Mike had severe arthritis in both knees. MRI of the left knee demonstrated osteoarthritis in all three compartments which was the most severe in the patellofemoral joint, a complex tear of the body and posterior horn of the medial meniscus, and slight tearing of the lateral meniscus. MRI of the right knee also showed tricompartmental osteoarthritis, also worse in the patellofemoral joint with a vertical tear of the posterior horn of medial meniscus. Hence, Mike’s knees were shot.

Mike had one knee treated by our Colorado HQ clinic in 2012 and the other in 2013. Why one at a time? We measure the dose of the cells we inject and oftentimes in patients who are Mike’s age, the amount we obtain from the patient necessitates two treatments. We’ve published on this dosing methodology (9).

The upshot? Mike’s doing great more than seven years out and has clearly found a stem cell alternative to knee replacement by using his own high-dose BMC precisely placed into various knee structures. It’s great to have been doing this stuff long enough to have many, many patients who are this far out from their treatment!



(1) Jäger M, Herten M, Fochtmann U, Fischer J, Hernigou P, Zilkens C, Hendrich C, Krauspe R. Bridging the gap: bone marrow aspiration concentrate reduces autologous bone grafting in osseous defects. J Orthop Res. 2011 Feb;29(2):173-80. doi: 10.1002/jor.21230.

(2) Hernigou P, Beaujean F. Pseudarthrosis treated by percutaneous autologous bone marrow graft. Rev Chir Orthop Reparatrice Appar Mot. 1997;83(6):495-504.

(3) Hernigou P, Beaujean F. Bone marrow in patients with pseudarthrosis. A study of progenitor cells by in vitro cloning. Rev Chir Orthop Reparatrice Appar Mot. 1997;83(1):33-40.

(4) Berger D, Lyons N, Steinmetz, N. In Vitro Evaluation of Injectable, Placental Tissue-Derived Products for Interventional Orthopedics. Interventional Orthopedics Foundation Annual Meeting. Denver, 2015.

(5) Becktell L, Matuska A, Hon S, Delco M, Cole B, Fortier L. Proteomic analysis and cell viability of nine amnion-derived biologics. Orthopedic Research Society Annual Meeting, New Orleans, 2018.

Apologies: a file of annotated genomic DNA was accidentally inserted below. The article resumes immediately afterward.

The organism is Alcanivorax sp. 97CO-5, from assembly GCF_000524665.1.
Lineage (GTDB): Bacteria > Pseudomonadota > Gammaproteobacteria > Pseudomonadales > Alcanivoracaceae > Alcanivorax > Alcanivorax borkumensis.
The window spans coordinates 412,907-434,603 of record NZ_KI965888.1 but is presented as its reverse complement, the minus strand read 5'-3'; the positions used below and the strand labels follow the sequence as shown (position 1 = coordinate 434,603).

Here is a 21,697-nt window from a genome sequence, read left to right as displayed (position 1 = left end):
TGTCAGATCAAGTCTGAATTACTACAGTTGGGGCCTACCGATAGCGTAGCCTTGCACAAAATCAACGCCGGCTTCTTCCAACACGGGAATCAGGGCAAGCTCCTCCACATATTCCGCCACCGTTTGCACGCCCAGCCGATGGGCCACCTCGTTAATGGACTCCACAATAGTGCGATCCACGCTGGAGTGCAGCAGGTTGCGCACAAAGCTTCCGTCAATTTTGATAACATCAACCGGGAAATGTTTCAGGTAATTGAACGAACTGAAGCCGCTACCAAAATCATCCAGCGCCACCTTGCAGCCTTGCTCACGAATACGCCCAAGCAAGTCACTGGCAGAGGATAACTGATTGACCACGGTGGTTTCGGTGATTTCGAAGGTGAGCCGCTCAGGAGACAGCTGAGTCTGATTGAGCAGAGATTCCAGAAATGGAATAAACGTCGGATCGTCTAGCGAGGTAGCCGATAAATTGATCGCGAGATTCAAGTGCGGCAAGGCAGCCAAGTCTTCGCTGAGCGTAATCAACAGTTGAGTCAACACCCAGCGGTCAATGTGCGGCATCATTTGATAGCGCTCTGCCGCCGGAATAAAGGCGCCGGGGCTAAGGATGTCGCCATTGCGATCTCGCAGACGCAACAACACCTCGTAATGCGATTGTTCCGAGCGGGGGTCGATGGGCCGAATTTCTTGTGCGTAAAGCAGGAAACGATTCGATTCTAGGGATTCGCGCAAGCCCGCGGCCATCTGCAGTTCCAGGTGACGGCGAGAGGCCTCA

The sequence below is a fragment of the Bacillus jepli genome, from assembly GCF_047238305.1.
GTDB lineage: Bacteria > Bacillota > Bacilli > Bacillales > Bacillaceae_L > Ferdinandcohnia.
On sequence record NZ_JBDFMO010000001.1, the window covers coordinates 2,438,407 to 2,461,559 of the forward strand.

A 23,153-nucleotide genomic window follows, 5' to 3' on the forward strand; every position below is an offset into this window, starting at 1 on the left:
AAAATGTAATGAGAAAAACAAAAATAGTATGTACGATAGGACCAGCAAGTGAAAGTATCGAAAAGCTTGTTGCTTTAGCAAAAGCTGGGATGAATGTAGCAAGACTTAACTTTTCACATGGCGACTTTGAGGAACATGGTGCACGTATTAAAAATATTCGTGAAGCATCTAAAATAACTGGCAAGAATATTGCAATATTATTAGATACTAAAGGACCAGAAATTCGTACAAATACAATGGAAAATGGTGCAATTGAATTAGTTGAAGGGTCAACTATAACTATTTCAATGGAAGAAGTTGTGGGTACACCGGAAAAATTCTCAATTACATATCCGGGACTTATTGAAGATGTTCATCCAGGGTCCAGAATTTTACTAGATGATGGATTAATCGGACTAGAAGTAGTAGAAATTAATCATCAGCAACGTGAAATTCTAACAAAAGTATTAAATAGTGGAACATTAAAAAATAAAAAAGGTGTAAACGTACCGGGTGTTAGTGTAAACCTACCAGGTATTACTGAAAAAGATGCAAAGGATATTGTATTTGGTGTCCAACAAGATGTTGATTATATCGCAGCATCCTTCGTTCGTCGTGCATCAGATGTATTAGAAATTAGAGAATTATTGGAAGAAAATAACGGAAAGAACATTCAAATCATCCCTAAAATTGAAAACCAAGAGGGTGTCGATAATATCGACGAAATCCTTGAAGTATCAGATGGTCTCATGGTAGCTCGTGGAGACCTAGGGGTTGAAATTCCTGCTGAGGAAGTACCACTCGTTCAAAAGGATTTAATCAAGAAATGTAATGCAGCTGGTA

(6) Panero, A, Hirahara, A., Andersen, W, Rothenberg J, Fierro, F. Are Amniotic Fluid Products Stem Cell Therapies? A Study of Amniotic Fluid Preparations for Mesenchymal Stem Cells With Bone Marrow Comparison. The American Journal of Sports Medicine, 2019 47(5), 1230–1235.

(7) Centeno C, Sheinkop M, Dodson E, et al. A specific protocol of autologous bone marrow concentrate and platelet products versus exercise therapy for symptomatic knee osteoarthritis: a randomized controlled trial with 2 year follow-up. J Transl Med. 2018;16(1):355. Published 2018 Dec 13. doi:10.1186/s12967-018-1736-8

(8) Castagnini F, Sudanese A, Bordini B, Tassinari E, Stea S, Toni A. Total Knee Replacement in Young Patients: Survival and Causes of Revision in a Registry Population. J Arthroplasty. 2017 Nov;32(11):3368-3372. doi: 10.1016/j.arth.2017.05.052

(9) Centeno CJ, Al-Sayegh H, Bashir J, Goodyear S, Freeman MD. A dose response analysis of a specific bone marrow concentrate treatment protocol for knee osteoarthritis. BMC Musculoskelet Disord. 2015;16:258. Published 2015 Sep 18. doi: 10.1186/s12891-015-0714-z

Chris Centeno, MD is a specialist in regenerative medicine and the new field of Interventional Orthopedics. Centeno pioneered orthopedic stem cell procedures in 2005 and is responsible for a large amount of the published research on stem cell use for orthopedic applications. View Profile

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NOTE: This blog post provides general information to help the reader better understand regenerative medicine, musculoskeletal health, and related subjects. All content provided in this blog, website, or any linked materials, including text, graphics, images, patient profiles, outcomes, and information, are not intended and should not be considered or used as a substitute for medical advice, diagnosis, or treatment. Please always consult with a professional and certified healthcare provider to discuss if a treatment is right for you.